For 40 years, Jackie Baca (1926-2017) owned, operated and helped raise grandchildren in Jackie's Trading Post in El Prado. Her collecting, buying and selling of vintage Native American jewelry, …
For 40 years, Jackie Baca (1926-2017) owned, operated and helped raise grandchildren in Jackie's Trading Post in El Prado. Her collecting, buying and selling of vintage Native American jewelry, pottery, textiles and paintings was an obsession, says Baca's son Bill Slay, who confesses to the same obsession.
"This is an illness," the soft-spoken Slay says with a wry smile about the business. "My mother had the same kind of illness. You buy everything that comes through the door. And I just love it. I grew up with it, I was surrounded by it. It's part of me."
Slay said he feels pretty lucky to be doing what he loves, after having spent 25 years in a corporate airlines environment. Born and raised in Albuquerque, in 2006 Slay helped sell the original building that is now Treasures, located on the former turn-off to Taos Pueblo Casino, before the traffic light intersection was installed.
"I came here to sell it all and here I am, selling it a piece at a time," he said, laughing at his pecadillo of moving here 12 years ago and succumbing to the trading post's lure. "I could never sell it. The idea in any business is to make a profit. But when that profit is just the fact that you get to love what you do, you can't get much better than that."
And the stuff Slay loves are the vintage Southwestern cuffs, squash blossoms, concho belts, turquoise and semi-precious beaded necklaces, buckles and rings handcrafted of sterling or coin silver predominantly by Navajo, Hopi, Zuni and Santo Domingo peoples, and more recently by Taos Pueblo silversmiths as well. He carries both "old pawn" and Fred Harvey-era trading post silver work, plus rugs, pottery and other popular collectibles. Harvey was a late-19th century entrepreneur who developed the Harvey House restaurants, trading posts, and string of hotels along western railway systems, largely initiating the present-day tourism industry.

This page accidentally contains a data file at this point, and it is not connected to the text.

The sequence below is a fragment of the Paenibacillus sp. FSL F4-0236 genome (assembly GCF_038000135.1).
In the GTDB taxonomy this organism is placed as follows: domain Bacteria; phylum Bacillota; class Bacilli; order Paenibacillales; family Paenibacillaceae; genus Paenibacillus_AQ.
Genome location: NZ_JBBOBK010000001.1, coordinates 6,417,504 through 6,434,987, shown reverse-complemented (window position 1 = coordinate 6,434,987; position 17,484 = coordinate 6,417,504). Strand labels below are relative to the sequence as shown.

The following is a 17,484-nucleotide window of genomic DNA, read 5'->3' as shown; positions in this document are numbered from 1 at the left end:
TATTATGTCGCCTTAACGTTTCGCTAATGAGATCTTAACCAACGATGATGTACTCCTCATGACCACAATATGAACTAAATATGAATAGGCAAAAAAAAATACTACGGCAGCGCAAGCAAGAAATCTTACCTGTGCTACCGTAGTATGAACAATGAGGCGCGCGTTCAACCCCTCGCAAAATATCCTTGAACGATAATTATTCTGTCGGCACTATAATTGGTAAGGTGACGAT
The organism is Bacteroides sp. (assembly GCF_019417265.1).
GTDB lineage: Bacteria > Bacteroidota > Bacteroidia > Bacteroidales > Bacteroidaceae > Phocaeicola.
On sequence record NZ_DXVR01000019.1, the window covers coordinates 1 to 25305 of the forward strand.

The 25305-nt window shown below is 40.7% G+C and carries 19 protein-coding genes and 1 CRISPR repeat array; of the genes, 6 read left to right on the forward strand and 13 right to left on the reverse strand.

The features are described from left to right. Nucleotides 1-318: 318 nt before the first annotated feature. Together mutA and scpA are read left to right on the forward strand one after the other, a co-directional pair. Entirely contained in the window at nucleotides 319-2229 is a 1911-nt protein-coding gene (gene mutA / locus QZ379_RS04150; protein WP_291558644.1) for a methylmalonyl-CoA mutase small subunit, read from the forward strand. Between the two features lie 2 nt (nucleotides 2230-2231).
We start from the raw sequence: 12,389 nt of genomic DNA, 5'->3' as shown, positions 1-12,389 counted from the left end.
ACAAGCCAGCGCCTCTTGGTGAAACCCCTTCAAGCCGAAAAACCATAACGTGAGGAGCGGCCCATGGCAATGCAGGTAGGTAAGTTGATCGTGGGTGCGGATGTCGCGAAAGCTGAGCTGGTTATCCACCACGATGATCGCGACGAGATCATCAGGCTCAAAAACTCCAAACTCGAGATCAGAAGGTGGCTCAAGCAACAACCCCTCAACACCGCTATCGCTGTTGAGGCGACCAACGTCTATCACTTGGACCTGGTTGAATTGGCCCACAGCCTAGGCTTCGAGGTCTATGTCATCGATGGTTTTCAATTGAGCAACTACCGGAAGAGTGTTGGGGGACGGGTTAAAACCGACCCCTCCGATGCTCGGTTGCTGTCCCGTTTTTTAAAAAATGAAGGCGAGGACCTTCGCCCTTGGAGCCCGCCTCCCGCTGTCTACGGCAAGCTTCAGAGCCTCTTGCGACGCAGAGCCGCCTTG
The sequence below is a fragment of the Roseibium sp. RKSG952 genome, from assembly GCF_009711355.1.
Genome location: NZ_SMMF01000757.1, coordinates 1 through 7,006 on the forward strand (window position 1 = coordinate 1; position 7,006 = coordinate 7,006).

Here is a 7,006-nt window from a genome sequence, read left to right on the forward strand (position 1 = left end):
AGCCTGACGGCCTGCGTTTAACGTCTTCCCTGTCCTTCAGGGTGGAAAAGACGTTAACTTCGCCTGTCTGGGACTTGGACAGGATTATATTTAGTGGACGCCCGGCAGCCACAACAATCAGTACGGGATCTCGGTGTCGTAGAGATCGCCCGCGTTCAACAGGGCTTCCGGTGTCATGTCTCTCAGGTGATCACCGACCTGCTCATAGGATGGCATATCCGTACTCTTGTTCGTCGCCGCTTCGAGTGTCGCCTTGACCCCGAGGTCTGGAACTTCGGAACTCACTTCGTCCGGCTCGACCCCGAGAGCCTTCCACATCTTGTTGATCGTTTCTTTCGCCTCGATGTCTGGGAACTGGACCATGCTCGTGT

Nancy Colvert, Millicent Rogers Museum Store manager, told The Taos News that Native peoples would pawn jewelry, rugs and saddles when they needed goods but had nothing to trade at the trading post or no credit built up in their trading accounts, so their jewelry was often pawned to buy things and then reclaimed. (Discover Taos, Winter+Spring 2018-2019).
"Old pawn" was typically not made to be sold. It was created to be worn by the artist or for the artists' loved ones. Trading post work was made for tourist trade.
"Originally, Jackie's started out as a fruit and vegetable stand in the '70s, which she rented from a bank loan officer who helped everybody out," Slay said. "People would bring in crops from Española Valley, and she would trade with the Pueblo. She lived in what we called 'the gingerbread house' and she had the shop down below, which sold in 2006."
In 2008, Slay moved the trading post to the dress shop next to Peoples Bank on Taos Plaza. Two years ago he then moved into the old Six Directions spot where he is now.
Jackie's mom, Slay's grandmother, he said was May Tussio, who lived in Taos and had a restaurant. "Jackie would come up in summer times to work in the restaurant and then go back to Texas with her father during winters," Slay said. "When I was a kid, grandma would bring us kids up here to go fishing. She was a very proud character."
Among artists he represents are Taos potter Angie Yazzie, well-known for her egg-shell thin pots; Antonio Lujan and Johnny Garcia; a few carvings from the famous Patrociño Barella family (and grandsons Luis and Carlos Barella); plus work by painters Charlee Shroyer, Narrie Toole and Beverly Branch. He also carries Jicarilla Apache and Navajo baskets, plus what he terms "really important pieces" by Zuni potter Nellie Bica (1904-c.1990s).
"Angie (Yazzie) has perfected the art of the thin wall pot, as opposed to the more traditional work made for cook stoves, and all Beverly Branch's models are from Taos Pueblo," Slay further elaborated, also pointing out some prints by Perry Sandy, a contemporary of Merina -- Pop Chalee-- Lujan (1906-1993); and the glass-and-wire woven pieces by Charlotte Miller. Pop Chalee or "Blue Flower," is featured in a special exhibition on view now at the Harwood Museum, 238 Ledoux Street.
Be sure to ask about the R.C. Gorman sketchbook, circa 1958 from the sojourn Gorman took in Mexico City, that Slay has on display in a large glass showcase toward the back of the gallery. And don't miss the works by all the Acoma, Ohkay Owingeh, San Ildefonso, Santa Clara, Santo Domingo and Taos Pueblo artists.
Jackie's Trading Post is located at 129 North Taos Plaza. For more information, call (575) 758-4828 or see jackiestradingpost.com.
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